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Skeletal System

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by

mehdi bayani

on 11 April 2016

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Transcript of Skeletal System

The Functions:

Your saddle joint allows you to move
your wrist back and forth. It attaches
your hand to your arm.
Your plane joint allows your foot
to rotate, or move up and down. It
attaches your foot to your leg.
The ball and
socket joint
attaches your leg to your pelvis. This allows you to lift your leg.
Inside a bone
There are nine parts of the inside of the bone.
Did you know:
All mammals share the
same bone structure???
As you can see in the
picture to the right, the

Now you know!
purple is the humerus,
green is radius,
red is ulna,
Comparison
blue are the carpals,
Whale Skeleton
Human Skeleton
yellow are the metacarpals,
and orange are the
phalanges.
A
B
Venn Diagram
Mostly the same bones
Support the skin and organism
Much larger than a human skeleton
Not adapted for life in water
Whale Skeleton
Human Skeleton
C
Summary
As you can see, the Skeletal System is an amazing system that all of us have. With the help of our joints we are able to move. The skeletal system allows us to do everyday activities, like walking and talking. If we did not have a skeletal system, we would basically be a blob of skin and tissue.
The Skeletal System
`
Our bones can't move on their own, so they move on our joints. Our joints are the things that we can feel when you bend your elbow or knee. There are many joints in the body that help us move. So I suggest you consider the following:
Question Round!
What is the scientific name of the joint that connects your arm to your shoulder?
The Answer is.....
Ellipsoidal Joint!!
Ellipsoidal Joint!!!!
Learning Outcome:
Students will learn about the function of the system
the students will learn about the different components
Students will learn about the different types of bones
Quiz
How many bones are there in the adult body
a) 158 bones
b) 206 bones
c) 220 bones
d) It varies on each individual
Which of the following statement is INCORRECT?
a) Bone is where most blood cells are made.
b) Bone serves as a storehouse for various minerals.
c) Bone is a dry and non-living supporting structure.
d) Bone protects and supports the body and its organs.

What is the function of a tendon?
a) To link bones to bones
b) To link muscles to bones
c) To link muscles to ligaments
d) To bind the cells in compact bone closer together
The purpose of the rib cage is to...
a) protect the stomach
b) protect the spinal cord
c) protect the heart and lungs
d) provide an object to which the lungs can attach
What makes bones so strong?
a) Silica
b) Cartilage
c) Blood and marrow
d) Calcium and phosphorous
Support
Protection
Skull-protects brain
Thorax-protects heart and lungs
Movement-
Muscles attached to bones & when they contract, it causes movement
Storage
- Calcium & Phosphorus
Hemopoiesis
- blood cell formation in red bone marrow
Types of Bones:
Long- Humerus (upper arm)
Short- Carpal ( Wrist)
Flat- Frontal (Skull)
Irregular Vertebrae (spinal bones)
Components of the Skeletal System
Cartilage
Bones
Joints
Ligaments (bones to bone)
Tendons (Muscle to bone)
Function
Storage
Bone matrix can
store calcium
and is involved in calcium metabolism, and bone marrow can store iron in ferrotin and is involved in iron metabolism.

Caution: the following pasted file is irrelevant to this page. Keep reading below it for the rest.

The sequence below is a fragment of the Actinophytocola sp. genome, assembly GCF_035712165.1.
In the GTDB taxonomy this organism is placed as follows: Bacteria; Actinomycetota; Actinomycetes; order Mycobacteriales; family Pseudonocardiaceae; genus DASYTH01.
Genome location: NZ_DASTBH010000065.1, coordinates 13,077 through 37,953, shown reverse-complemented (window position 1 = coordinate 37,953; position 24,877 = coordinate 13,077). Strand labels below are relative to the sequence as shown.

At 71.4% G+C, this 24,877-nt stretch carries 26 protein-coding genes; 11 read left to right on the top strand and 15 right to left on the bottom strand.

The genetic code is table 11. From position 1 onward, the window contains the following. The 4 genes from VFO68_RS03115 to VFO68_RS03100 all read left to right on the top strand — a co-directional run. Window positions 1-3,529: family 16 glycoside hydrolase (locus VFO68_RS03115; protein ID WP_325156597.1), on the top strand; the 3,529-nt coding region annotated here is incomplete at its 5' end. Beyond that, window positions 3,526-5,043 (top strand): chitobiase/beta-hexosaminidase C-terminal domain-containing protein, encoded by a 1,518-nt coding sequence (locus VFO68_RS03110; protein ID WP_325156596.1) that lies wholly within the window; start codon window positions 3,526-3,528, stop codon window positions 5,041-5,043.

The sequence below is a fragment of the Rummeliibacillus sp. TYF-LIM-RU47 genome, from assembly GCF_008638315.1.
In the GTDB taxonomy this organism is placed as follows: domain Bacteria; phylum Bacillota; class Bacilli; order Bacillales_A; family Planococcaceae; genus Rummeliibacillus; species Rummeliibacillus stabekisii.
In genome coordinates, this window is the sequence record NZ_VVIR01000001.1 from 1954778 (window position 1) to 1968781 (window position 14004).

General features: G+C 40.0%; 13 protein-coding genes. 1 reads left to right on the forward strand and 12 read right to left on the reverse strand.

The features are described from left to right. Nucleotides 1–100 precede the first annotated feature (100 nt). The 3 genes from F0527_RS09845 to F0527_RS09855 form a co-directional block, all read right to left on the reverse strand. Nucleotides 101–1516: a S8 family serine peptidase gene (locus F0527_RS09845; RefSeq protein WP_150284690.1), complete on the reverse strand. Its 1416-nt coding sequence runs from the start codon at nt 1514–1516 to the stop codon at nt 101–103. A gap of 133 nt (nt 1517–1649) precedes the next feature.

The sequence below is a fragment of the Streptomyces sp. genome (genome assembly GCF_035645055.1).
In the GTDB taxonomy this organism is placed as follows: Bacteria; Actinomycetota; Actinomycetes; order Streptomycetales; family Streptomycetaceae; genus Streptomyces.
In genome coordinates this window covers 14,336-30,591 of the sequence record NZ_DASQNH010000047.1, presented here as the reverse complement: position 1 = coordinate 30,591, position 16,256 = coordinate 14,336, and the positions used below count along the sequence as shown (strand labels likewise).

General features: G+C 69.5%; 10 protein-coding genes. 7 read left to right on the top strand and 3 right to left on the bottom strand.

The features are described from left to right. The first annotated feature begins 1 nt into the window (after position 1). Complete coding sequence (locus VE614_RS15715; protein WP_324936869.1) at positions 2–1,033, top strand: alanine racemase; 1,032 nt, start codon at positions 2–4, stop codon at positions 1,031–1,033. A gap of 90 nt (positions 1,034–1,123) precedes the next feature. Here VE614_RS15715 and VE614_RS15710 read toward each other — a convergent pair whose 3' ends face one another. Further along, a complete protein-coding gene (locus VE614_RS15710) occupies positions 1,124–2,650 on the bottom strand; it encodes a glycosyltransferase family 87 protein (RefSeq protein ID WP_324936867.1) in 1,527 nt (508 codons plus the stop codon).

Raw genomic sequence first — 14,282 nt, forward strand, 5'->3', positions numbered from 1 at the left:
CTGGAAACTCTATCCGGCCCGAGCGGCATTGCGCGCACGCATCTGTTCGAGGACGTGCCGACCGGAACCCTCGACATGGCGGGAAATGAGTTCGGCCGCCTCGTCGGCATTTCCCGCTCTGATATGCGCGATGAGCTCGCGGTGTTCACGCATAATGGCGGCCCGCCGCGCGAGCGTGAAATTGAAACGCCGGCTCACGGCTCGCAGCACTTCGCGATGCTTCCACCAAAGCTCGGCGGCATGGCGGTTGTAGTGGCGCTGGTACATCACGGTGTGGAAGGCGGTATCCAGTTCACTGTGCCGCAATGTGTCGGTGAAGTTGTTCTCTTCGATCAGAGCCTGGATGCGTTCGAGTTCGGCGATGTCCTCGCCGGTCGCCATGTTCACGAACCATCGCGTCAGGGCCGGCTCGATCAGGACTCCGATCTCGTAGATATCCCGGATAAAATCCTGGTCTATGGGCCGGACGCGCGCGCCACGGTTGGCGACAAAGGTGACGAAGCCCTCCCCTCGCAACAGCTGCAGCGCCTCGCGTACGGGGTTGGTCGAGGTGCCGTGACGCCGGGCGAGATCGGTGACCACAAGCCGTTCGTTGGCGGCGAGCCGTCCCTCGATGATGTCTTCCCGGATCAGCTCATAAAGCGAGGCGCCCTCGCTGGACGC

Blood cell production
The skeleton is the site of haematopoiesis, the development of blood cells that takes place in the bone marrow.


Protection
The skeleton protects many vital organs:

The skull protects the brain, the eyes, and the middle and inner ears.
The vertebrae protect the spinal cord.
The rib cage, spine, and sternum protect the lungs, heart and major blood vessels.
The clavicle and scapula protect the shoulder.
The patella and the ulna protect the knee and the elbow respectively.
The carpals and tarsals protect the wrist and ankle respectively.
Movement
The joints between bones allow movement, some allowing a wider range of movement than others, e.g. the ball and socket joint allows a greater range of movement than the pivot joint at the neck.
Movement is powered by skeletal muscles, which are attached to the skeleton at various sites on bones.
Muscles, bones, and joints provide the principal mechanics for movement, all coordinated by the nervous system.
Support
The skeleton provides the framework which supports the body and maintains its shape.
The pelvis, associated ligaments and muscles provide a floor for the pelvic structures. Without the rib cages, costal cartilages, and intercostal muscles, the lungs would collapse.
Classification
Axial skeleton (80 bones)
bones of the head, spine, ribs, and breastbone

Appendicular skeleton (126 bones)
limbs, the pelvis, the shoulder blades, and the collarbones

Condyloid Jiont
Hinge Joint
Cartilage
Cartilage Is a tough, fibrous connective tissue located at the end of bones and between joints. It protects bones by absorbing the impact experienced in movements such as jumping.

Ligaments
Ligaments cross over joints, joining bone to bone. They are slightly elastic and allow small movement from the bones of the joint. The main function of ligaments is to provide stability at the joint, preventing dislocation. If ligaments are seriously damaged in an accident, they may not be able to repair themselves and may require surgery.

Tendons
Tendons are inelastic and very strong, allowing movement by helping muscles pull through the joint and on the bones. They connect muscle to bone by
origin
and
insertion
connection
Skeletal Labeling Activity
Home Work:
Complete Skeletal labeling activity
Full transcript